The most astute commentary I’ve seen on Mitt Romney’s religion speech is David Brooks’ column in today’s New York Times. Brooks starts out on a positive note, writing, “It is not always easy to blend an argument for religious liberty with an argument for religious assertiveness, but Romney did it well.” But then Brooks brings down the hammer:
When this country was founded, James Madison envisioned a noisy public square with different religious denominations arguing, competing and balancing each other’s passions. But now the landscape of religious life has changed. Now its most prominent feature is the supposed war between the faithful and the faithless. Mitt Romney didn’t start this war, but speeches like his both exploit and solidify this divide in people’s minds. The supposed war between the faithful and the faithless has exacted casualties.
The first casualty is the national community. Romney described a community yesterday. Observant Catholics, Baptists, Methodists, Jews and Muslims are inside that community. The nonobservant are not. There was not even a perfunctory sentence showing respect for the nonreligious.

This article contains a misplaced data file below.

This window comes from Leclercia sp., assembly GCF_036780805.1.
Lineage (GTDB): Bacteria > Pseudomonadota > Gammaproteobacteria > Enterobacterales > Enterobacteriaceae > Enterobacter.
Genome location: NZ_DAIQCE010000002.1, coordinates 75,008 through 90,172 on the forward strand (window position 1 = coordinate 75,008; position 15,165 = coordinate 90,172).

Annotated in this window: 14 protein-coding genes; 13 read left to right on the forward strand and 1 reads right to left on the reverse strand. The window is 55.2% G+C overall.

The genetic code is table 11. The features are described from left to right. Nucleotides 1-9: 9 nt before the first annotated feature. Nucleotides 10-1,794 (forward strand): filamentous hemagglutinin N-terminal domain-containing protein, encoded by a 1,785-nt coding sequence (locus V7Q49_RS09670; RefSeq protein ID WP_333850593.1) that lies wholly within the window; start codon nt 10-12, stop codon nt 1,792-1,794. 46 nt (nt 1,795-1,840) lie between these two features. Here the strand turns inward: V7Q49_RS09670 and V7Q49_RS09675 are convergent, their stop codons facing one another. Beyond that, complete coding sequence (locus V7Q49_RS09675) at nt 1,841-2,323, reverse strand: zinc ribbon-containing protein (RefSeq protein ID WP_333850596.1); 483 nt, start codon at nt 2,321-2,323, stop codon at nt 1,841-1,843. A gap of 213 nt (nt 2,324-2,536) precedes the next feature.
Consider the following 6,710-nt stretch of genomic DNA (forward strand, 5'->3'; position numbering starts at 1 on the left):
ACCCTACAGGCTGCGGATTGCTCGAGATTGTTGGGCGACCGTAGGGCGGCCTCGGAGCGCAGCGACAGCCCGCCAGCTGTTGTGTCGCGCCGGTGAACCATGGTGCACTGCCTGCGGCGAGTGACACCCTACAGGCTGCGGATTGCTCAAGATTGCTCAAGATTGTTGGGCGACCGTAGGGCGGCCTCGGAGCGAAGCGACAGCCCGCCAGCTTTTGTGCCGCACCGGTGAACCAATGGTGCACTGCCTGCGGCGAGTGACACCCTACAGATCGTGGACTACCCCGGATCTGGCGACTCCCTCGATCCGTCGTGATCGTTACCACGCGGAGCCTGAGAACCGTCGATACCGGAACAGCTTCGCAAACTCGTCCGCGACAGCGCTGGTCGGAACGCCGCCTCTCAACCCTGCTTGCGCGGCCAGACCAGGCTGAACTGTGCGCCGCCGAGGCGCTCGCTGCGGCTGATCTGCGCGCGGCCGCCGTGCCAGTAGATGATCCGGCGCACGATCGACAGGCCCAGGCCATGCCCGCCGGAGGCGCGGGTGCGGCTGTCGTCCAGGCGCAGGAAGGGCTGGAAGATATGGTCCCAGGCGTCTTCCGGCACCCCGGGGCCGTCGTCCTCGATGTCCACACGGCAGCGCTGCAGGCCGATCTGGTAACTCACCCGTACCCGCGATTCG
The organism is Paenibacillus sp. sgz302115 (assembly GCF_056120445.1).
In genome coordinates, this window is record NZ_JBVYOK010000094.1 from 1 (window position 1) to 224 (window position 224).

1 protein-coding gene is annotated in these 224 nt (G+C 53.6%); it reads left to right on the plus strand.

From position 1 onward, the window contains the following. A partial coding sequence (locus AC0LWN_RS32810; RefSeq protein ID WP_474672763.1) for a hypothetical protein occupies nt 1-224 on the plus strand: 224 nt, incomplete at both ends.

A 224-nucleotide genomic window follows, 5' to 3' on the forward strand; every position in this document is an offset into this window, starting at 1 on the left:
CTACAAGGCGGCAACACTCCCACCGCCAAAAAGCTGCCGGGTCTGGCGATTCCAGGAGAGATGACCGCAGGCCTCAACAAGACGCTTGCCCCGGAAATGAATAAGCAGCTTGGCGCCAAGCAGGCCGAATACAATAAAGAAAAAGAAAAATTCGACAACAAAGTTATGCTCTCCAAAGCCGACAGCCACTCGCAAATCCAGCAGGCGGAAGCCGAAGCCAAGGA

That’s exactly right. Indeed, on “Imus in the Morning,” CBS News analyst Jeff Greenfield noted that even President Bush has taken pains not to kiss off non-believers the way Romney did yesterday.
The normally astute Peter Canellos writes in the Boston Globe today that Romney’s speech was aimed “at all the people of the United States. With its breadth of spirit, it was the most presidential moment of the 2008 campaign.”
I have to disagree. It was a good speech, but hardly a great one. And it was deliberately divisive, aimed not at the American people as a whole but at those evangelical Christians who are thinking of voting for Mike Huckabee.